The second part of this DVD consists of a BBC Profile in Music with opera arias and one song. De los Angeles starts out with Salud’s monologue from Vida breve and one almost shivers with emotion, knowing the sad fate that was awaiting the soprano herself only shortly afterwards. In Barbiere she is pure magic: the voice warm, playful and always with a smile in it. And the way she acts, it ought to be seen. This is a Rosina of one’s dreams. Maybe she is a little overparted in Tannhäuser, but it still is a treat to get Wagner sung in this almost lilting way. And as Cio Cio San she is heart breaking. The sets she is acting in are discreet but sufficient. One doesn’t see the orchestra and nevertheless wonders if the singing was done indirectly. Probably not as she has a lot of talking to do between arias; but then it only proves she was already highly proficient at synchronized lipping. A John Freeman is the conceited and very irritating interviewer throwing away opportunity after opportunity with his stupid questions e.g.: "whom do you like best to work with? Germans, Italians, English?" and a prime example of imbecility "are you interested in public affairs? in Spanish politics?" This at a time when Franco still had opponents during the civil war shot. De los Angeles stays calm, always smiling and laughing and speaking a rich American English with that beautiful speaking voice. With historical hindsight, we know that soon tragedy will unfold and the laughing Vicky (as she was lovingly called by her fans) will turn into herself, always friendly but aloof, never speaking her mind anymore. (Her husband cheated all the time on her while gambling away all her money and indebting her severely. She became pregnant again and her son suffered from diabetes. Her second son was born with the Down's syndrome. Though losing her voice, she had to perform into her seventies to survive. She could finally get a divorce but had to bury her eldest son. She died almost destitute.)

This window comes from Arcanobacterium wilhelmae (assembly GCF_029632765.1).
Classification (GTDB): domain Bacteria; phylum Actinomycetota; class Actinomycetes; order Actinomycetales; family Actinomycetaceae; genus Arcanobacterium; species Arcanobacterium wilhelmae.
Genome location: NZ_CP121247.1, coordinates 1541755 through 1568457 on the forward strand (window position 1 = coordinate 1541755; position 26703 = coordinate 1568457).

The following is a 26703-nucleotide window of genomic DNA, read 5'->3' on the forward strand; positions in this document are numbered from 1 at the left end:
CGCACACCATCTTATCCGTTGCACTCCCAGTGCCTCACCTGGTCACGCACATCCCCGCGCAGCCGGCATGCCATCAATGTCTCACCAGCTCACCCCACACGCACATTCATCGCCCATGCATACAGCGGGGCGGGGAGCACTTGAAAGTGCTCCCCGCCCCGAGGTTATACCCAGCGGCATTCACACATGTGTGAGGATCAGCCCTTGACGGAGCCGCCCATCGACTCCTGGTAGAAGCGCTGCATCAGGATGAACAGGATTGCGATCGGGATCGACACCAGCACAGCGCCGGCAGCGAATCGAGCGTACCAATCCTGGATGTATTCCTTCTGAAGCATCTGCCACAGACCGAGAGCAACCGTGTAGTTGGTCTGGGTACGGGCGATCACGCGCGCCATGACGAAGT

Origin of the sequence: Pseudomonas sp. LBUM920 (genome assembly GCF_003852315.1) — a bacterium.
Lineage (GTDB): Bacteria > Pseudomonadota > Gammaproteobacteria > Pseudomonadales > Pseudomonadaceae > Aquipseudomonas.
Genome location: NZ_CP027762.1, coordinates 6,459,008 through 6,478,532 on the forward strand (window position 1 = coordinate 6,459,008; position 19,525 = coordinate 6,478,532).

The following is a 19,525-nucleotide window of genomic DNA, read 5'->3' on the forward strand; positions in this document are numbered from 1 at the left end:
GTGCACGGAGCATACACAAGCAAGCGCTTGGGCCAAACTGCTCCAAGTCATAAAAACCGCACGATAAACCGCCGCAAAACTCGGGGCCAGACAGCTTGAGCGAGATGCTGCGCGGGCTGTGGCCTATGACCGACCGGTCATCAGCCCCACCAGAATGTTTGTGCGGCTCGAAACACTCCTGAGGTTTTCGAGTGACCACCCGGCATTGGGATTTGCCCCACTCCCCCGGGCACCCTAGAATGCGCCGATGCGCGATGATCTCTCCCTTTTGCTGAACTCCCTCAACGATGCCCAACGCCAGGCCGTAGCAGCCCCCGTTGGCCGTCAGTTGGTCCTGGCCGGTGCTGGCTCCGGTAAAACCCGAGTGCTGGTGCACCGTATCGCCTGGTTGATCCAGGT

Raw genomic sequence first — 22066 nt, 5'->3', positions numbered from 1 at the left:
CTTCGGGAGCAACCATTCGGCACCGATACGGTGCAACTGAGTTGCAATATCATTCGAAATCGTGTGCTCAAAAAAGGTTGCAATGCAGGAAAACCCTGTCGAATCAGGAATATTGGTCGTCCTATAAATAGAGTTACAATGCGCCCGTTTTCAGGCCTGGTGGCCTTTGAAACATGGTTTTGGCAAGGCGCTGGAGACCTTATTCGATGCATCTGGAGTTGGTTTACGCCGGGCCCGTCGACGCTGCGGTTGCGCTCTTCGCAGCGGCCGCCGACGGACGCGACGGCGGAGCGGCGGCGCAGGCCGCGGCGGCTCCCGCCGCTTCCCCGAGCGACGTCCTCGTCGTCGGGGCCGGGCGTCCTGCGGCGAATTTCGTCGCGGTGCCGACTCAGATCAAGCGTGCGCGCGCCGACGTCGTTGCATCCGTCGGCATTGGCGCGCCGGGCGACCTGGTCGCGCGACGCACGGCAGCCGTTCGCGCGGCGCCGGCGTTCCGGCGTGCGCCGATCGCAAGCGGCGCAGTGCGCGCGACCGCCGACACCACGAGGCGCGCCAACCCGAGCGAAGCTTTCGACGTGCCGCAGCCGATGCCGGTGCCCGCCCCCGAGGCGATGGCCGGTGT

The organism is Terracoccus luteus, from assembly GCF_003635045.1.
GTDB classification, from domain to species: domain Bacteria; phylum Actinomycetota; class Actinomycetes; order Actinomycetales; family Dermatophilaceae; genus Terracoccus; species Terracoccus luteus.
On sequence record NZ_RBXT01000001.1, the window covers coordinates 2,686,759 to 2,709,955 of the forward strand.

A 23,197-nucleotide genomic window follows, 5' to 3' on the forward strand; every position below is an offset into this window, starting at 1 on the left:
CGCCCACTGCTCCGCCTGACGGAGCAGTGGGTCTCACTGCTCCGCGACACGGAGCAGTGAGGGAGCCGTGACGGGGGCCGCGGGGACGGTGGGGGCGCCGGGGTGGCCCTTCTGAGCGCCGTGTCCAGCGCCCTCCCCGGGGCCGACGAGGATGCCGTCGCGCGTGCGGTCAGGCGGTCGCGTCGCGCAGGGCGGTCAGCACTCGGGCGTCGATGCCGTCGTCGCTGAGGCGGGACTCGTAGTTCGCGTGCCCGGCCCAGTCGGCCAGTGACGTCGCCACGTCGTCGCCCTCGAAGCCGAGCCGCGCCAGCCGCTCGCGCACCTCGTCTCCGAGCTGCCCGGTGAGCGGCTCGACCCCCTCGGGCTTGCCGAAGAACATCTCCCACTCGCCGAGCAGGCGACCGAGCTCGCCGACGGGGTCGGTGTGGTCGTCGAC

The third part of this DVD is devoted to a recital of well-known Spanish songs at Besançon. By 1967, the voice had thinned and the top was more problematic than ever but in this repertoire she can still sing with that rich middle voice and one hardly notices the decline. The bonus is a song recorded with the composer at the piano, filmed in fine colours. The picture quality is not perfect at first and when the camera has to move from medium to close there is some abruptness. But the quality soon improves (somewhat strange as it is the same kinescope) and, when we have reached Brahms, everything is as perfect as can be expected from those broadcasts. The sound, too, is perfect; and no admirer of vocal art can do without this issue.

Jan Neckers

Send to a friend

Send a link to this article to a friend with an optional message.

Friend's Email Address: (required)

Your Email Address: (required)

Message (optional):